Research has shown that people who exercise regularly suffer less frequently than people whose type of activity is defined as sedentary activity. Studies show that the number of sick days is reduced by half for people who walk lightly for 30 – 45 minutes, five days a week.
Physical activity can help the body flush bacteria out of the lungs and thus reduce the risk of influenza, colds and other respiratory diseases. It can also help flush out cancerous compounds through urine and sweat.
Exercise promotes faster movement of antibodies and white blood cells (defense cells) by the body.
As these antibodies and white blood cells circulate faster, they are able to identify diseases earlier and start fighting them earlier. Accelerated blood circulation also promotes the release of hormones that alert the cells to bacteria or viruses. The current increase in body temperature that occurs during exercise can prevent the spread of bacteria and thus help the body to defend itself more quickly and effectively against infection.
Exercise reduces the levels of stress hormones, and it has been proven that stress can increase the risk of various diseases.
Although exercise has many health benefits, do not overdo it. If you exercise regularly, you do not need to force yourself further to increase your immune system’s resistance because you already feel these benefits. An abrupt increase in exercise intensity can actually lower white blood cell levels and increase stress hormone levels. Research has shown that the greatest benefits of exercise are felt by people who exercise regularly for a longer period of time, ie for several years. It is not difficult to include moderate exercise in your daily schedule. It is enough to ride a bike several times a week, walk for 20 to 30 minutes a day or go to the gym every other day.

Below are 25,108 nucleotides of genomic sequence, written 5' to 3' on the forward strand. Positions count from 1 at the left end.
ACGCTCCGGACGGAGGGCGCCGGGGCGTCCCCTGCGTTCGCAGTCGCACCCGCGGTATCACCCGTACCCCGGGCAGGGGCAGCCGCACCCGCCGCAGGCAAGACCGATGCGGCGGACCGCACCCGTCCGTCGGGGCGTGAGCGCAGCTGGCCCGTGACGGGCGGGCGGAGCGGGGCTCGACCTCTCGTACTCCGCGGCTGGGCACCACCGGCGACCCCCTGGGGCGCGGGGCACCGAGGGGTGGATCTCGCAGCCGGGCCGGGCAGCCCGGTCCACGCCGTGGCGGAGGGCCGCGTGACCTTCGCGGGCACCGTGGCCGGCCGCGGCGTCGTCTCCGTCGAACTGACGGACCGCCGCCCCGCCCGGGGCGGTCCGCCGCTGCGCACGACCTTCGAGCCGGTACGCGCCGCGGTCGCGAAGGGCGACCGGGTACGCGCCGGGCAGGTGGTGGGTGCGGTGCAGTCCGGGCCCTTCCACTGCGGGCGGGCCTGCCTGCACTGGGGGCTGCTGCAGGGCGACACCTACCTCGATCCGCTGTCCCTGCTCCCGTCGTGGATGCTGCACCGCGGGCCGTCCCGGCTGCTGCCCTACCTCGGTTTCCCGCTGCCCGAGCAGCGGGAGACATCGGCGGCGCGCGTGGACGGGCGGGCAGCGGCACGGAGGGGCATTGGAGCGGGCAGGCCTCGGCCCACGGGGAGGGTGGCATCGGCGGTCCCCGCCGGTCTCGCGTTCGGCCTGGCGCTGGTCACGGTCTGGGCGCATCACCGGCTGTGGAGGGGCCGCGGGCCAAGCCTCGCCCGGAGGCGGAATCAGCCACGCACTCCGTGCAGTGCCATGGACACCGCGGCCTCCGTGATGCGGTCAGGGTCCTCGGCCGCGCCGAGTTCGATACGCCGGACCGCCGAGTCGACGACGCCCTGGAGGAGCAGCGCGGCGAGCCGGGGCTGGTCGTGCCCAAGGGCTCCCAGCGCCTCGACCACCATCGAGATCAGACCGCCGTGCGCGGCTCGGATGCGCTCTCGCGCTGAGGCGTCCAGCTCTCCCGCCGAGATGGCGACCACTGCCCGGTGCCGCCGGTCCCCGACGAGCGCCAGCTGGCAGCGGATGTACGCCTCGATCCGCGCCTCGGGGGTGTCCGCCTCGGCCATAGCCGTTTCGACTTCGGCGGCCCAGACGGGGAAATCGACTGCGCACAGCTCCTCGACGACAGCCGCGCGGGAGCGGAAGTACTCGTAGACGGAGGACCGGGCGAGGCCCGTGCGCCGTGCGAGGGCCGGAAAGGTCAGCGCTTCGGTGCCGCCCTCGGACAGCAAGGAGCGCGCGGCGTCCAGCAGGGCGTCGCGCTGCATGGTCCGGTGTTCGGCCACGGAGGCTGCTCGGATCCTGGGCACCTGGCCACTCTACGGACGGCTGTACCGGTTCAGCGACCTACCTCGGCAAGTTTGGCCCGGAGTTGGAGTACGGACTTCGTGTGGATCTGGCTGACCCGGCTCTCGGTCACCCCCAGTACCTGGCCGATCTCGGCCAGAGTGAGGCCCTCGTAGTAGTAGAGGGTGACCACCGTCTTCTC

Can you exercise if you have the flu or a cold?
Since exercise strengthens the immune system, it is generally safe to exercise if you have the flu or cold, as long as you listen to your body. But sometimes medication can speed up the heart, and exercise speeds it up even more. This combination will cause your heart rate to accelerate so you may experience shortness of breath or difficulty breathing. If you have the flu or a cold but feel you can exercise, consult your doctor first. If the symptoms get worse during regular exercise, slow down a bit and take a break. Exercise should help relieve symptoms such as coughing, sneezing or shortness of breath. If you notice a worsening of symptoms, it means that your body is not ready to exercise. It would be wise to continue exercising but reduce the intensity in half. It is better to practice the same amount of time with a lighter intensity than with the same intensity, and shorter. Do not exercise if you have fever or stomach pain. Also, do not exercise if you are experiencing chronic fatigue. Before, during and after exercise it is very important to drink plenty of water, especially if you are sick because the risk of dehydration is already high.
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